4- If you use a baby bottle, try one of many BPA-free versions now avaliable (please do your research though…even if the bottle says BPA-Free). Thinkbaby (locally Austin) is a good brand, along with some glass alternatives.

And please, don’t get overwhelmed. Just try to stay informed, and act accordingly whenever possible.

*Canned food liners seem to leach the most BPA (far more than hard plastic, which most importantly should be avoided to heat liquids in or to put in the dishwasher). Most pre packaged glass food and drink containers do contain a small amount of BPA in the underneath lining of the lid, but relatively speaking these are still good options (especially when compared to cans).

**Plastics #1,2,and 4 do not contain BPA and are considered safer (though Pyrex or glass containers are even better choices for food storage).

***Avoid older SIGG brand reusable aluminum bottles with the clear brassy liner, the newer beige liner is BPA free.

Baby’s First Home | Healthy Child Healthy World

Baby’s First Home | Healthy Child Healthy World

Posted using ShareThis

This short video provides a great overview of how to best prepare for your baby’s first home.
Another great resource from Healthy Child, Healthy World. Enjoy!


The "Good Guide" (iPhone App Review)

The Good Guide is a fantastic and relatively new application available for the iPhone (also found on the web at This thing is just perfect for trips to the grocery store. Any time you have a question about a product, you just type its name in the search box and voila! Watch out though, once you get the hang of the Good Guide, you can easily spend an hour plus in the personal care aisle alone.

One of my favorite features is the box that comes up telling you about what ingredients to avoid in the particular type of product you just searched for. After a while, you know what to avoid in deodorants, shampoos, face washes, etc.

Hey lets be honest, trying to figure out what bad things are in many of our products is difficult when the list reads like this: fjalsjfpopjsalfj, alkjflkasdjfljasd, ajfldjfadlsjfkliajsjklf, polkay, fa’skdfpokkfas, faffoda,skfioas, fakopsfkpoaskfpo, oakfpoaskfoka, ofafkopkfpodsakpgeoarf, lgjgahfflkjhadjaif, ajfoajisfjaoi;jfagahtjfue, gsliljttoudnhjkaye jshdfkjhfhsskj, ahskdhfakshfkjkadsshni and lawjfisajifo.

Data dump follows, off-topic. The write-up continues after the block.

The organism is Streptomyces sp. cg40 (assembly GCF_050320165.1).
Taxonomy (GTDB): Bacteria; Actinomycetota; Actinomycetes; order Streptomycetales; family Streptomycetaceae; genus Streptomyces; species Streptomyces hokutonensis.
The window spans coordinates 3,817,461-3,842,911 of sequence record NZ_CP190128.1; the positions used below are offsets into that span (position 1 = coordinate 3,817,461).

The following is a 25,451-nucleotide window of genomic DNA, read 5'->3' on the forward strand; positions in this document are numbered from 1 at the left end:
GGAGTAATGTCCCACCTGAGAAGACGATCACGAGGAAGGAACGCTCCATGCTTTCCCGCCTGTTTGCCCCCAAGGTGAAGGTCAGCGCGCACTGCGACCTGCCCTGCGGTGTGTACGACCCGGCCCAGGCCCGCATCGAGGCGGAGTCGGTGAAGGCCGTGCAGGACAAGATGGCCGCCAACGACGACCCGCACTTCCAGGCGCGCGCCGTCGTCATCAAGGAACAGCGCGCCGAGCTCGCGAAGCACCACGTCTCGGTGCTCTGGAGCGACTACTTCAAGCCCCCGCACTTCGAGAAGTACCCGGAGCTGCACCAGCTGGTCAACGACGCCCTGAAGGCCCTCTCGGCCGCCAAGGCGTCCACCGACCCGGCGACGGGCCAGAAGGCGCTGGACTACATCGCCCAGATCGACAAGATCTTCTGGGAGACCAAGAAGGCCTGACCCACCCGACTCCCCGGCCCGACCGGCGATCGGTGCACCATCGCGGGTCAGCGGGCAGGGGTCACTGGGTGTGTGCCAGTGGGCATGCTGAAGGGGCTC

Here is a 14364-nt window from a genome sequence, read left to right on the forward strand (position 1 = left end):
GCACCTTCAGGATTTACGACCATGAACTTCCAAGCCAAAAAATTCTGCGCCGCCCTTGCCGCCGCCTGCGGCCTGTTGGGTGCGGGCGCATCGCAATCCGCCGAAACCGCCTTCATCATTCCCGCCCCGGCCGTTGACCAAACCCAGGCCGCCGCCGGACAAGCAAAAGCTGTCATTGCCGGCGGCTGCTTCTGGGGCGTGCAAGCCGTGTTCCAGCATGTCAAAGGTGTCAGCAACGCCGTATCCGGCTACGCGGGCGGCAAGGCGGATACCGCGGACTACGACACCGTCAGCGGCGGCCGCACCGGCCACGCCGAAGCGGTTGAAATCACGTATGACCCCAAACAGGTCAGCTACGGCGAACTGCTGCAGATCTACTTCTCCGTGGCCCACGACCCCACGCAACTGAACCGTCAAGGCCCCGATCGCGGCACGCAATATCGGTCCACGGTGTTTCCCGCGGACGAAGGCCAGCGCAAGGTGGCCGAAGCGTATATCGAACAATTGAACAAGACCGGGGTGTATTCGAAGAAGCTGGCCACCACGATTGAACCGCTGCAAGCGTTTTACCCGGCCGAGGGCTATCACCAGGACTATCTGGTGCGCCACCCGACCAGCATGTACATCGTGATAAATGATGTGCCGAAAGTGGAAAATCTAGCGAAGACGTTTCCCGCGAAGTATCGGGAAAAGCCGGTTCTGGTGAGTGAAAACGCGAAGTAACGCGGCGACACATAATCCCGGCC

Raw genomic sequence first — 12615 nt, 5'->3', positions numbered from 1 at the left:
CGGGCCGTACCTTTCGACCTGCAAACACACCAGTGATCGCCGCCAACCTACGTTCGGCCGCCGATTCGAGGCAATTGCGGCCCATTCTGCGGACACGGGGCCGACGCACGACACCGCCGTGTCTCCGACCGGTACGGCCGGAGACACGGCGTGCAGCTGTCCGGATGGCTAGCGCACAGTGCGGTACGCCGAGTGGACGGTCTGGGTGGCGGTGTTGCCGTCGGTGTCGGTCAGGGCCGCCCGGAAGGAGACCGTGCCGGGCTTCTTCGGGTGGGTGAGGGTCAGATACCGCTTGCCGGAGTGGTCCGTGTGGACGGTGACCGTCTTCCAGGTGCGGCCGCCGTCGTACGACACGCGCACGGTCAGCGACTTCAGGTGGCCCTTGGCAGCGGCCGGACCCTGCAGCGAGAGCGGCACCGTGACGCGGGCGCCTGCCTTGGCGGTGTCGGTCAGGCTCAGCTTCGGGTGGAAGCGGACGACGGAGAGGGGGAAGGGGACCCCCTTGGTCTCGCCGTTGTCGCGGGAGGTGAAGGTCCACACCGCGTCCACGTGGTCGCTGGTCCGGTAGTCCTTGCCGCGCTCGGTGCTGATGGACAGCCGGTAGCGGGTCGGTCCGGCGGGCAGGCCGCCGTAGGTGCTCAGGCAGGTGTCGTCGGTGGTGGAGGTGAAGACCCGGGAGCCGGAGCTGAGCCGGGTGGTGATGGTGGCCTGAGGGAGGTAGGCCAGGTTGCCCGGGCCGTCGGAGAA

You get the picture, right? That is how those ingredient lists look to the lay person, and even to many people like me, who may know more or less what to look for and avoid. It can be totally overwhelming with such long lists of unpronounceable words and such small writing.

Another great feature of the Good Guide is the rating system which includes three categories: Health, Environmental, and Social; all of which usually come with an explanation. Additionally, those categories are combined for an overall ranking. All ranking are done on a scale from 1 to 10 and are also color coded, green being the top tier of course!

If you just want recommendations, the Good Guide has those too. It is quite interesting to see that some of the brands you might associate with as green, actually don’t rank very high at all. Equally interesting is the fact that some of the more common and mainstream brands have recently made changes to include or alter their products to be more in line with the increased consumer demand for healthy, green, and socially-responsible choices. Our decisions really do make a difference, it seems.

If you are curious as to why the Good Guide should be trusted, check them out for yourself, but I can tell you they are advised by a team of doctors. And, no not all products are listed, but over 70,000 are. That’s a pretty darn good start as far as I’m concerned, and I definitely have noticed this number increase since I first started using this application. Their self-proclaimed organizational status is not “non- profit“, but instead is “for benefit,” whatever that means. But seriously, they are linked up with a ton of great organizations like the Environmental Working Group, Healthy Child Healthy World, and Green America.

So, for increased piece of mind, cut out all the guess work and start using the Good Guide, or be prepared to get out your dictionary and a magnifying glass

Doug Cameron

Thank you Lillie Hejl for this great find!!